For me, John le Carré is something of a literary miracle: both a highbrow literary novelist and maybe the best genre writer ever. Only a tiny handful of authors can stand astride the wide—and sometimes fake--chasm between the “popular” and the “literary” (and for those that do, that kind of recognition doesn’t often come until long after they’re gone.)
I recently felt that twinge of the miraculous in le Carré’s A Perfect Spy, published in 1986. In this autobiographical novel, le Carré mines both the exteriors of his own life, and the interior soul to tell the story of Magnus Pym, a successful operative in British intelligence and a great betrayer. Genre writers surely draw on their experience, usually done as research, but none draw as deeply from their own inner lives and personal experience like le Carré, once a spy himself long ago.
Magnus Pym is bred to deceive like royalty is bred to rule. He learned his tricks from a master—his own father, Rick Pym, a most devious and “successful” con man and head of a roving criminal family. A silky, blustery monster, Rick occasionally oozes his way into the upper strata of British society, even running for parliament, all the while sowing tragedy and misery in his wake.
Caught in this treacherous, his only son Magnus has never known stability, as he rides waves of great wealth and deep poverty. In his struggle to stay afloat, he’s learned quite a bit from this baddest of bad dads. The only road map Rick provides for Magnus is the one marked “deception.”
Magnus grows up to form a shell of British ease and politeness that hides his chaotic inner self. Deception becomes second nature, until it defines his every move. He lives two lives, neither of them real. His awareness of his dilemma pings quietly in his psyche, making him a desperately lonely man.
It’s a porous wall between the secret world of crime and the secret world of espionage. And so Magnus moves easily into the life of a government spy. As a young man, he’s recruited to betray Axel, the closest thing to a best friend he’s ever known, to the security authorities. Into the vacuum left by Axel’s departure, steps his recruiter, named Jack Brotherhood, who becomes Magnus’ mentor, helping the young man up the intelligence ladder, until he becomes the “perfect spy.”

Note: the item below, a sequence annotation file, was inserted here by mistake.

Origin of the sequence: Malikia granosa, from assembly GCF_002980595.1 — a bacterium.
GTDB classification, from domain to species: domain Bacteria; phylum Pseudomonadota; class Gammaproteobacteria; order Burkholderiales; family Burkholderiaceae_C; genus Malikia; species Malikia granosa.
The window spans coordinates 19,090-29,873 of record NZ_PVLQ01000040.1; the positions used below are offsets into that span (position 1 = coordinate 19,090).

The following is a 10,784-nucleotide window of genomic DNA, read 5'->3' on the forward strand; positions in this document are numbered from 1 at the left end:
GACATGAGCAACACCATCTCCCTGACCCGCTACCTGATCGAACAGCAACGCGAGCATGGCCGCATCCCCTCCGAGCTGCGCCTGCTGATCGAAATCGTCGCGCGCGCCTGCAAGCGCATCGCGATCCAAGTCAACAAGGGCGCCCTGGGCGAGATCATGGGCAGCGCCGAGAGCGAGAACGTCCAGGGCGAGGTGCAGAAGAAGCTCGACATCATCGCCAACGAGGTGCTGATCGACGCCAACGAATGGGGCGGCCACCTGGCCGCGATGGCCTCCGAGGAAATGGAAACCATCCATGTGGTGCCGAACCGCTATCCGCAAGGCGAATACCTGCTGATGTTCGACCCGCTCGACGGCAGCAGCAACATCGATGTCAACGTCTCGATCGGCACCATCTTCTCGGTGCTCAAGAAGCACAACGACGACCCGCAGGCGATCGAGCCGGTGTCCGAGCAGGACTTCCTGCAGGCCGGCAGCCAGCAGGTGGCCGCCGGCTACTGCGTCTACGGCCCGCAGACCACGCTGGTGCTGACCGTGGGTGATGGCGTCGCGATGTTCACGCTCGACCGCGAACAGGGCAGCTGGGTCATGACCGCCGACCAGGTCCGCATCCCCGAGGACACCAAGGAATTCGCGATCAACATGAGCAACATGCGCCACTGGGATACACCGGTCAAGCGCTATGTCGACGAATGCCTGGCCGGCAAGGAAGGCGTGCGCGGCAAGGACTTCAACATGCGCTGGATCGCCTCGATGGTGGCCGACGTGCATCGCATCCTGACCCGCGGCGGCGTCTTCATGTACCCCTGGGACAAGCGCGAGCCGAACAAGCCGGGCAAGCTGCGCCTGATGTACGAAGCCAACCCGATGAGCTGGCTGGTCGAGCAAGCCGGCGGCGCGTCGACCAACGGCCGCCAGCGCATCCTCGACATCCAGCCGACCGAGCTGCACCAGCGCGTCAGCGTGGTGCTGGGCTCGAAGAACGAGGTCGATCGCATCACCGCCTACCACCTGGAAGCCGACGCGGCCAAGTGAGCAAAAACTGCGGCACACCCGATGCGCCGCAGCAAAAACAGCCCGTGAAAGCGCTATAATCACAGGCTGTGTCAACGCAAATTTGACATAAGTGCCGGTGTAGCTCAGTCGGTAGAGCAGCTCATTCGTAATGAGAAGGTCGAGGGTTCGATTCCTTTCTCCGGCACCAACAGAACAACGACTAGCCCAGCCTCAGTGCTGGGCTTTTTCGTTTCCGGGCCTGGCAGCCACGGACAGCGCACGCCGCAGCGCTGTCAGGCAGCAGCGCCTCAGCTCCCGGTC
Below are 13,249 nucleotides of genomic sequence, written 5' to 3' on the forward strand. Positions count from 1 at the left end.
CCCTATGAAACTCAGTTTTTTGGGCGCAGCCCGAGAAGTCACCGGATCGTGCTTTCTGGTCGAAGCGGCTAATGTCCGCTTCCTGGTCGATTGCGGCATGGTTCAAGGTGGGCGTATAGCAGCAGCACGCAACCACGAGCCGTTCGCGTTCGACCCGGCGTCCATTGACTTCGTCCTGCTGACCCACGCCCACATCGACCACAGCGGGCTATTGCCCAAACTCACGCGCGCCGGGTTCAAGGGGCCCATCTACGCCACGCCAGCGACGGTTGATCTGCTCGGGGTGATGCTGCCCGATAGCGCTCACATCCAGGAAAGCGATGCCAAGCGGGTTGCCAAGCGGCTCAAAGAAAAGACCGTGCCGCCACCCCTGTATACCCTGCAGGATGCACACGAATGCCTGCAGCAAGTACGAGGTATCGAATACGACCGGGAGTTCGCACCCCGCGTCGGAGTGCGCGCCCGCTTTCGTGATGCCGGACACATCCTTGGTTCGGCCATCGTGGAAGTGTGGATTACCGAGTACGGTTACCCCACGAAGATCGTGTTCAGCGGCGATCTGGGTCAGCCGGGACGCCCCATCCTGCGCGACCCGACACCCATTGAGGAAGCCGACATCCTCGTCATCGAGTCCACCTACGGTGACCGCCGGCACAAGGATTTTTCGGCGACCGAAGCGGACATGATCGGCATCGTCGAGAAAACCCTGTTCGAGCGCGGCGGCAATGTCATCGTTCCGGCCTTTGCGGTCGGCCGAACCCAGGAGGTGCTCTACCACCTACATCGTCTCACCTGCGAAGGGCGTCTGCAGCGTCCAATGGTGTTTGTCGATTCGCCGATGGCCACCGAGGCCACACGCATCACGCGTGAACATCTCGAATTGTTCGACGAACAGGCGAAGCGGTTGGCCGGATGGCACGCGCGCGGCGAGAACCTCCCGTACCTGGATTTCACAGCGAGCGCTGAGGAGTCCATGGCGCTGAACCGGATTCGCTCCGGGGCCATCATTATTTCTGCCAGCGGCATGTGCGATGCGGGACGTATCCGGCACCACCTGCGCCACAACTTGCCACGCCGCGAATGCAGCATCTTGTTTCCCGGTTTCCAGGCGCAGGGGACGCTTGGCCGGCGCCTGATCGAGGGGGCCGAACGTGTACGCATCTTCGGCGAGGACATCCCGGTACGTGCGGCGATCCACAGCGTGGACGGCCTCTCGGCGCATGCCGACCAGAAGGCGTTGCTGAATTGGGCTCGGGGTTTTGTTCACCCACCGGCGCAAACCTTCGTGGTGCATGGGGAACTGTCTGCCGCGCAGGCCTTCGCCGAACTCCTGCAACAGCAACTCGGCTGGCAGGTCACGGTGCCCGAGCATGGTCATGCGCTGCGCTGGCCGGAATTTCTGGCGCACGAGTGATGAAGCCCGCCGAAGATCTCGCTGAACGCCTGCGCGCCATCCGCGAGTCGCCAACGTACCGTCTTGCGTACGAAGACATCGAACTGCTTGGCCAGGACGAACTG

And then Rick Pym dies. His passing cracks open Magnus’ shell and he, too, vanishes. Alarms sound all through the intelligence community. Has Magnus crossed over the Iron Curtain? If so, what secrets has he taken with him? The search is on, winding, convoluted and set with narrative traps as only le Carré can set them.
The way I see it, literary fiction tends to look inward while genre fiction tends to look outward. Put another way, genre fiction is about our actions and their consequences in the world. The best genre fiction surprises you with the costs of “doing stuff”, and when it’s really good, it forcefully dramatizes the impact of those actions on the human soul as well as the body of both individual and society. A Perfect Spy does it nearly perfectly (though I might quarrel with the end).
Over his long career, Le Carré has time and again fused these categories, no more so than in A Perfect Spy. In his fiction, conversation is the action: the talk, rich, eloquent and witty—and above all stealthy--becomes a matter of life and death, even the simplest words. His characters take actions and pay for them—and nobody pays the price for their actions quite like spies pay.
There’s also the matter of style and le Carré’s style is extraordinary: fluid and poetic far beyond what anyone expects of genre writers. In A Perfect Spy, the reader is not only entranced and absorbed by this style, but, also, by the author’s unique way of weaving in and out of Pym’s point of view, maybe as a way of portraying his confusion about himself and the two worlds that so cruelly entangle him.
Copyright 2016 by Thomas Burchfield